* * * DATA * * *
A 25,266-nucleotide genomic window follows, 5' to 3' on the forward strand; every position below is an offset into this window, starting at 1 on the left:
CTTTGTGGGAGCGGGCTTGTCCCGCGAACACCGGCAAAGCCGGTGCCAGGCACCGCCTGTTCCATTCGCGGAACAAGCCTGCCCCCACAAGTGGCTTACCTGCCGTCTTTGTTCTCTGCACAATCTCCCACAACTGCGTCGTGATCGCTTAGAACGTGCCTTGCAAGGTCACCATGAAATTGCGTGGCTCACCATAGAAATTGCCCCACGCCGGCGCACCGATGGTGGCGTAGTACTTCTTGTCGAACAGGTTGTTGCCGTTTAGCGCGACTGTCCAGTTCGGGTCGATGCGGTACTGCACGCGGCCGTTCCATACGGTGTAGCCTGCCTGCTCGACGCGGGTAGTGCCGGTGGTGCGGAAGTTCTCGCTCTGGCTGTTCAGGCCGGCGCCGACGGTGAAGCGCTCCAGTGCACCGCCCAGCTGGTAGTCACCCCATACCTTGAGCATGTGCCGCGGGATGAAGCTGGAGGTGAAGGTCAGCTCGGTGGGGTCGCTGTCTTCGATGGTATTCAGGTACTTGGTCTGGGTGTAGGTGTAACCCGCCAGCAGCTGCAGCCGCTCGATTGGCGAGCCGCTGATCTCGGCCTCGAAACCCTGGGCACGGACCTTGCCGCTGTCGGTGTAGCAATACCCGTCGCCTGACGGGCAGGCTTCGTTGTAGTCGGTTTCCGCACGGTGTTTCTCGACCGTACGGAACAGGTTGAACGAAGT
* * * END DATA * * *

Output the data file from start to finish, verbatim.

A 25,266-nucleotide genomic window follows, 5' to 3' on the forward strand; every position below is an offset into this window, starting at 1 on the left:
CTTTGTGGGAGCGGGCTTGTCCCGCGAACACCGGCAAAGCCGGTGCCAGGCACCGCCTGTTCCATTCGCGGAACAAGCCTGCCCCCACAAGTGGCTTACCTGCCGTCTTTGTTCTCTGCACAATCTCCCACAACTGCGTCGTGATCGCTTAGAACGTGCCTTGCAAGGTCACCATGAAATTGCGTGGCTCACCATAGAAATTGCCCCACGCCGGCGCACCGATGGTGGCGTAGTACTTCTTGTCGAACAGGTTGTTGCCGTTTAGCGCGACTGTCCAGTTCGGGTCGATGCGGTACTGCACGCGGCCGTTCCATACGGTGTAGCCTGCCTGCTCGACGCGGGTAGTGCCGGTGGTGCGGAAGTTCTCGCTCTGGCTGTTCAGGCCGGCGCCGACGGTGAAGCGCTCCAGTGCACCGCCCAGCTGGTAGTCACCCCATACCTTGAGCATGTGCCGCGGGATGAAGCTGGAGGTGAAGGTCAGCTCGGTGGGGTCGCTGTCTTCGATGGTATTCAGGTACTTGGTCTGGGTGTAGGTGTAACCCGCCAGCAGCTGCAGCCGCTCGATTGGCGAGCCGCTGATCTCGGCCTCGAAACCCTGGGCACGGACCTTGCCGCTGTCGGTGTAGCAATACCCGTCGCCTGACGGGCAGGCTTCGTTGTAGTCGGTTTCCGCACGGTGTTTCTCGACCGTACGGAACAGGTTGAACGAAGT